Inflation goes to surprise investors again in 2023

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Thursday, January 12, 2023

Today’s newsletter is by Myles Udland, Head of News at Yahoo Finance. Follow him on Twitter @MylesUdland and on LinkedIn. Read this and more market news on the go along with Yahoo Finance App.

The ultimate consumer price index of 2022 is due out Thursday morning, and is anticipated to indicate prices rose 6.5% over the prior 12 months in December.

As 2022 began, the inflation conversation was centered on whether an increase in prices would prove to be “transitory.”

The reply was definitive: Inflation was not transitory.

In order 2023 begins, conversations now give attention to how entrenched inflation pressures have turn into and the way far the Federal Reserve may have to go to chop them off.

Take comments from JPMorgan (JPM) CEO Jamie Dimon, for example, who said in an interview this week the Fed “may thoroughly” raise rates of interest to six% in an effort to bring inflation “to where it must be.”

The newest Fed forecasts suggest rates will top out at 5.1% this 12 months.

JPMorgan Chase and Company President and CEO Jamie Dimon testifies before a Senate Banking, Housing, and Urban Affairs hearing on “Annual Oversight of the Nation’s Largest Banks”, on Capitol Hill in Washington, U.S., September 22, 2022. REUTERS/Evelyn Hockstein

And just as inflation offered investors persistent surprises in 2022, it is ready to do the identical in the brand new 12 months. Only this time, the surprises shall be in the wrong way.

In a note to clients published earlier this week, Ian Shepherdson at Pantheon Macroeconomics explored a matter he’s gotten from clients recently: Is inflation going to eventually be negative this 12 months?

In Shepherdson’s view, the trail to getting headline inflation as measured by the CPI from 6.5% to below 0% is unlikely.

However the economist does see the Fed’s expectations for price changes being incorrect again this 12 months, except this time the central bank shall be too pessimistic about how much price increases slow.

A drop in rents and margins should bring core inflation growth to a monthly rate of 0.2% by the center of the 12 months. Meanwhile, absent one other spike in oil prices, gasoline prices could possibly be some 30% lower than the prior 12 months come early summer, Shepherdson notes.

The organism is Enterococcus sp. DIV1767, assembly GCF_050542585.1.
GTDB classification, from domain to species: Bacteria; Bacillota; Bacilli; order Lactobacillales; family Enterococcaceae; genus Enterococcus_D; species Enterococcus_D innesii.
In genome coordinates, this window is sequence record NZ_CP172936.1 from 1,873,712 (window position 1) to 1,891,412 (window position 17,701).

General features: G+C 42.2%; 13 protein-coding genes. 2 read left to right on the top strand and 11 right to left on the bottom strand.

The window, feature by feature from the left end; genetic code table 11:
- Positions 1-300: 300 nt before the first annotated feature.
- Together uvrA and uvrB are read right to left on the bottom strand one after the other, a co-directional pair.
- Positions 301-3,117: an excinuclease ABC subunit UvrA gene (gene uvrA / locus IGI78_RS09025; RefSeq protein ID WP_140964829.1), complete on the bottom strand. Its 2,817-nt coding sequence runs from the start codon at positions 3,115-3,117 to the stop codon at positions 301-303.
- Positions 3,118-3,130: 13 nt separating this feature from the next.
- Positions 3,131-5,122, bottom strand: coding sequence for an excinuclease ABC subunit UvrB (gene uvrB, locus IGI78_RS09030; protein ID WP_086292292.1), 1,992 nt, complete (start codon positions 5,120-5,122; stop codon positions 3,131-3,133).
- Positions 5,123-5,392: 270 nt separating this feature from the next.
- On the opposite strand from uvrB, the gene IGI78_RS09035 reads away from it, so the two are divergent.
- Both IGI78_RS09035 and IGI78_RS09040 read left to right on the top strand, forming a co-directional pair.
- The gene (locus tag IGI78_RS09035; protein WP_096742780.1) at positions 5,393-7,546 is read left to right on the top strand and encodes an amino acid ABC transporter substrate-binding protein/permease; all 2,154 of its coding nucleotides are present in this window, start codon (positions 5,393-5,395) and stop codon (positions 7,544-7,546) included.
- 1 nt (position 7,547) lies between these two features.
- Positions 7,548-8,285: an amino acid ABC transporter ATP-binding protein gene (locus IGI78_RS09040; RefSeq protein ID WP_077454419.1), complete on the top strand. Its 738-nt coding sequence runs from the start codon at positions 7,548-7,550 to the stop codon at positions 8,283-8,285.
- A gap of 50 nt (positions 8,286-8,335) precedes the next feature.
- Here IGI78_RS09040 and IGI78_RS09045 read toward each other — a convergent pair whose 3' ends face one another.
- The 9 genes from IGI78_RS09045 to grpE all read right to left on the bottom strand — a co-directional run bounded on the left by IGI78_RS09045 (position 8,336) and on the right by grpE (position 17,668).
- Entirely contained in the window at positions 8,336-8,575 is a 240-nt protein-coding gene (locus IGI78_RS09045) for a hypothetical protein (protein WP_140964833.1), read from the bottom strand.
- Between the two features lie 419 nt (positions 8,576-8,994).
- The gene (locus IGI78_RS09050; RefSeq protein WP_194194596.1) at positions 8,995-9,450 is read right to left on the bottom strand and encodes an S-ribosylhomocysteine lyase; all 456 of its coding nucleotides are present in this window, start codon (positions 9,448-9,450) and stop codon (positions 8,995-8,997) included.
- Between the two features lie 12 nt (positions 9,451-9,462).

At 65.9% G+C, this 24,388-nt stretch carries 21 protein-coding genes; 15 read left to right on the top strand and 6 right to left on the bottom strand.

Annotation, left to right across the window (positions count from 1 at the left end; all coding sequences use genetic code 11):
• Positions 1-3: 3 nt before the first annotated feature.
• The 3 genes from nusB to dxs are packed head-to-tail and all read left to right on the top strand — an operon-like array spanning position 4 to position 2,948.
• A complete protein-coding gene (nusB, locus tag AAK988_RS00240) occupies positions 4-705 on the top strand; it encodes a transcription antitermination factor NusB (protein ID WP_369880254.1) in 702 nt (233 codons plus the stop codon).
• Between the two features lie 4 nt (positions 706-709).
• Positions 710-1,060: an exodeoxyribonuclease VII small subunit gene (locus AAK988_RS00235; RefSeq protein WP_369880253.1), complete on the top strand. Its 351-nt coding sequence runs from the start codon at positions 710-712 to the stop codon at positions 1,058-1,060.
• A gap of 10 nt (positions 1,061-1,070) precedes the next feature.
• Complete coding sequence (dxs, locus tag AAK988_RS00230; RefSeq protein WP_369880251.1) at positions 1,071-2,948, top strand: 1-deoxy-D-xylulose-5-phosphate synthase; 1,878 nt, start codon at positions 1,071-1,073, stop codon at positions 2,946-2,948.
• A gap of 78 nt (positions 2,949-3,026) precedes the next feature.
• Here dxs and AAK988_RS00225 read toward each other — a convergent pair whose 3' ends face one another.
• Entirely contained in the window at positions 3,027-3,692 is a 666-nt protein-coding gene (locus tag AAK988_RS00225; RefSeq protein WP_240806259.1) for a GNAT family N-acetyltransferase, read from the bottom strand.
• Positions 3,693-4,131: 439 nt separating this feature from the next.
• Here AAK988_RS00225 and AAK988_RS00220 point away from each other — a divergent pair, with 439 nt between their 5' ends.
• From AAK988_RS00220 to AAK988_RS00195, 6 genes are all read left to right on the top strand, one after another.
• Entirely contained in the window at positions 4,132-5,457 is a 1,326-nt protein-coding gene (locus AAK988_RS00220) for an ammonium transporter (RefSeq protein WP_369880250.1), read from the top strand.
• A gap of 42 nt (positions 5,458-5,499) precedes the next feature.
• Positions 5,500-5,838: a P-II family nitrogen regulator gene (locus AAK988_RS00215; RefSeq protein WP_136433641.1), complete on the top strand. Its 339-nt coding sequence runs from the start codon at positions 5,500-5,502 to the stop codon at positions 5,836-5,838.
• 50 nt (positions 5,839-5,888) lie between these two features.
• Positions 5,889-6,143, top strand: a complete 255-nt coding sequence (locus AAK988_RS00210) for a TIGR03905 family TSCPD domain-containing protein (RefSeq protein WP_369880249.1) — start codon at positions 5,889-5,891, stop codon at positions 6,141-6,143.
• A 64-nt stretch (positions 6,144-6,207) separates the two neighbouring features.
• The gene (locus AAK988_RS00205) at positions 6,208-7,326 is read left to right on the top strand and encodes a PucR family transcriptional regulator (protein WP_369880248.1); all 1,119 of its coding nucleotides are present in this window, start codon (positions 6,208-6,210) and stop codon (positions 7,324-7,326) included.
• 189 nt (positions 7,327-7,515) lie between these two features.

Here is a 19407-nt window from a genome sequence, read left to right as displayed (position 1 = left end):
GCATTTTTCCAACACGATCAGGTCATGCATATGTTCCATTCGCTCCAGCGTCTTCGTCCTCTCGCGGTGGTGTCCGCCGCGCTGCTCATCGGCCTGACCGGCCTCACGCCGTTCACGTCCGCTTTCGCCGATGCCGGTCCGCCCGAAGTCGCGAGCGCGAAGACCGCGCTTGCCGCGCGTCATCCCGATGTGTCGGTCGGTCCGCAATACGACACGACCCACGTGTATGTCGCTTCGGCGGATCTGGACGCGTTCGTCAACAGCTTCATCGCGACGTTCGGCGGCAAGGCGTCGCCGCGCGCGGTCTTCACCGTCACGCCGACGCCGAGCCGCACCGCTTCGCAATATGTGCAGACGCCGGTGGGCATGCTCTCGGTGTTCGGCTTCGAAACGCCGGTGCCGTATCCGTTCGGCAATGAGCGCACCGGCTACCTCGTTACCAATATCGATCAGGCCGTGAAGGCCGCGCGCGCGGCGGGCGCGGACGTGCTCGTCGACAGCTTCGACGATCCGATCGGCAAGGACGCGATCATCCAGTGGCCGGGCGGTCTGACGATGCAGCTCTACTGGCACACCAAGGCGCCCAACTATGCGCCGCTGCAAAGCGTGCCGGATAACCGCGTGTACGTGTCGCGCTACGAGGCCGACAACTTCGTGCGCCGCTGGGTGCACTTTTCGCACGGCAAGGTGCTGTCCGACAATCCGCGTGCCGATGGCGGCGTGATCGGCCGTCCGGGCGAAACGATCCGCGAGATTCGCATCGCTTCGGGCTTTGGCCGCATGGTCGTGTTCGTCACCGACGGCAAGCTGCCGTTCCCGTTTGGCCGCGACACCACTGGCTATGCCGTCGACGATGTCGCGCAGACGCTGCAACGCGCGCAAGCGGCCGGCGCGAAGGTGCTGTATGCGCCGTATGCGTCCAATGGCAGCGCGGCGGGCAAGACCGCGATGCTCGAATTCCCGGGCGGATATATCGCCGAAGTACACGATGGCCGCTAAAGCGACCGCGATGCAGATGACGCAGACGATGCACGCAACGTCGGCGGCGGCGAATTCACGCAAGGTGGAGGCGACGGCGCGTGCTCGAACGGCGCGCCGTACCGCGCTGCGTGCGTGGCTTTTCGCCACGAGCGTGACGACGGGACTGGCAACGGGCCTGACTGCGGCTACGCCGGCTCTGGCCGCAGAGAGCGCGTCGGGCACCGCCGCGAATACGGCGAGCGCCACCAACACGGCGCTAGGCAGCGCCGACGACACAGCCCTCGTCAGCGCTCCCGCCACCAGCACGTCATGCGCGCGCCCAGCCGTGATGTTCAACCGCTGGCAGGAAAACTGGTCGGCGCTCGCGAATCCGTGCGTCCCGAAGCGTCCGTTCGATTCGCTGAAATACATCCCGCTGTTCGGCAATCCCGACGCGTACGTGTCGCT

Furthermore, food prices, which rose 12% over last 12 months in November, should moderate significantly as food commodity prices drop, with price increases for food at home approaching 0% by the top of 2023.

Inflation pressures are expected to moderate notably throughout 2023, though this slowdown in price increases bringing headline inflation below 0% is still not likely. (Source: Pantheon Macroeconomics)

Inflation pressures are expected to moderate notably throughout 2023, though this slowdown in price increases bringing headline inflation below 0% remains to be not going. (Source: Pantheon Macroeconomics)

“We now have no problem making our base case that inflation undershoots the trail implied by the Fed’s forecasts, but a dip below zero is a protracted shot,” Shepherdson wrote. “It is not not possible, nevertheless it is a distraction from the larger point, which is that the Fed can have to acknowledge that inflation pressure is fading faster than they expect, no matter whether the ultimate destination is 2%, zero, or -2%.”

In 2022, nearly anyone who said the Federal Reserve could be incorrect on inflation turned out to be right: Inflation rose on the fastest pace in 40 years and the central bank was playing catch-up all the way in which.

And if Shepherdson’s view seems to be right this 12 months, the central bank shall be scrambling once more.

But this time in the wrong way.

“Chair Powell has made it abundantly clear that the Fed won’t be front-running the approaching drop in inflation,” Shepherdson wrote, “but neither will they have the ability to disregard it once it becomes clear to markets that the downshift is real.”

What to Watch Today


  • 8:30 a.m. ET: Consumer Price Index, month-over-month, December (0% expected, 0.1% during prior month)

  • 8:30 a.m. ET: CPI Excluding Food and Energy, month-over-month, December (0.3% expected, 0.2% during prior month)

  • 8:30 a.m. ET: Consumer Price Index, year-over-year, December (6.5% expected, 7.1% during prior month)

  • 8:30 a.m. ET: CPI Excluding Food and Energy, year-over-year, December (5.7% expected, 6.0% during prior month)

  • 8:30 a.m. ET: Real Average Hourly Earnings, year-over-year, December (-1.9% during prior month, revised to -2.1%)

  • 8:30 a.m. ET: Real Average Weekly Earnings, year-over-year, December (-3.0% during prior month, downwardly revised to -3.3%)

  • 8:30 a.m. ET: Initial Jobless Claims, week ended Jan. 7 (214,000 expected, 204,000 during prior week)

  • 8:30 a.m. ET: Continuing Claims, week ended Dec. 31 (1.694 million during prior week)

  • 2:00 p.m. ET: Monthly Budget Statement (-$60 billion expected, -$21.3 billion during prior month)


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